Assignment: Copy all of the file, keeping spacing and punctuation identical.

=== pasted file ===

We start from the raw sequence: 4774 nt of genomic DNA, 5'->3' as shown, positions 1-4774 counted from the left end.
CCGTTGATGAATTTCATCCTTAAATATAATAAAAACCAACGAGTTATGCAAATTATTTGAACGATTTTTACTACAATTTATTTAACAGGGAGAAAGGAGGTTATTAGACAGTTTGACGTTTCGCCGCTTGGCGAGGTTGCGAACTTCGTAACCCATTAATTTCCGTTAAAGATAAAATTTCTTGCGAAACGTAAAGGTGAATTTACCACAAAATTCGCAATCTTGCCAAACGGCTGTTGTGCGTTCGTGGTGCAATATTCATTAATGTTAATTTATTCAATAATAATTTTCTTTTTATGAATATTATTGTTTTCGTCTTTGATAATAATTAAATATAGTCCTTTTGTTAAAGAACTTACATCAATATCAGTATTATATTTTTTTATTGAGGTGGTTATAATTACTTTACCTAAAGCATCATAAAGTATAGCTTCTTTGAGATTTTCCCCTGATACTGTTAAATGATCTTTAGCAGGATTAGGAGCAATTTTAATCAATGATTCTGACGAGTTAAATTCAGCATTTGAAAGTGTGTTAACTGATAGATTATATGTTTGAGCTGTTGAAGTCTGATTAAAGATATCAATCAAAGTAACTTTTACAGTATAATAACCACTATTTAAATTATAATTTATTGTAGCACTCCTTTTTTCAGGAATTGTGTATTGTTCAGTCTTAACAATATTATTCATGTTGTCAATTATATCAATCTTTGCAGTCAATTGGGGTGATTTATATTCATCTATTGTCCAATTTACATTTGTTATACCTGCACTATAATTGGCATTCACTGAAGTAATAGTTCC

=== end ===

We start from the raw sequence: 4774 nt of genomic DNA, 5'->3' as shown, positions 1-4774 counted from the left end.
CCGTTGATGAATTTCATCCTTAAATATAATAAAAACCAACGAGTTATGCAAATTATTTGAACGATTTTTACTACAATTTATTTAACAGGGAGAAAGGAGGTTATTAGACAGTTTGACGTTTCGCCGCTTGGCGAGGTTGCGAACTTCGTAACCCATTAATTTCCGTTAAAGATAAAATTTCTTGCGAAACGTAAAGGTGAATTTACCACAAAATTCGCAATCTTGCCAAACGGCTGTTGTGCGTTCGTGGTGCAATATTCATTAATGTTAATTTATTCAATAATAATTTTCTTTTTATGAATATTATTGTTTTCGTCTTTGATAATAATTAAATATAGTCCTTTTGTTAAAGAACTTACATCAATATCAGTATTATATTTTTTTATTGAGGTGGTTATAATTACTTTACCTAAAGCATCATAAAGTATAGCTTCTTTGAGATTTTCCCCTGATACTGTTAAATGATCTTTAGCAGGATTAGGAGCAATTTTAATCAATGATTCTGACGAGTTAAATTCAGCATTTGAAAGTGTGTTAACTGATAGATTATATGTTTGAGCTGTTGAAGTCTGATTAAAGATATCAATCAAAGTAACTTTTACAGTATAATAACCACTATTTAAATTATAATTTATTGTAGCACTCCTTTTTTCAGGAATTGTGTATTGTTCAGTCTTAACAATATTATTCATGTTGTCAATTATATCAATCTTTGCAGTCAATTGGGGTGATTTATATTCATCTATTGTCCAATTTACATTTGTTATACCTGCACTATAATTGGCATTCACTGAAGTAATAGTTCC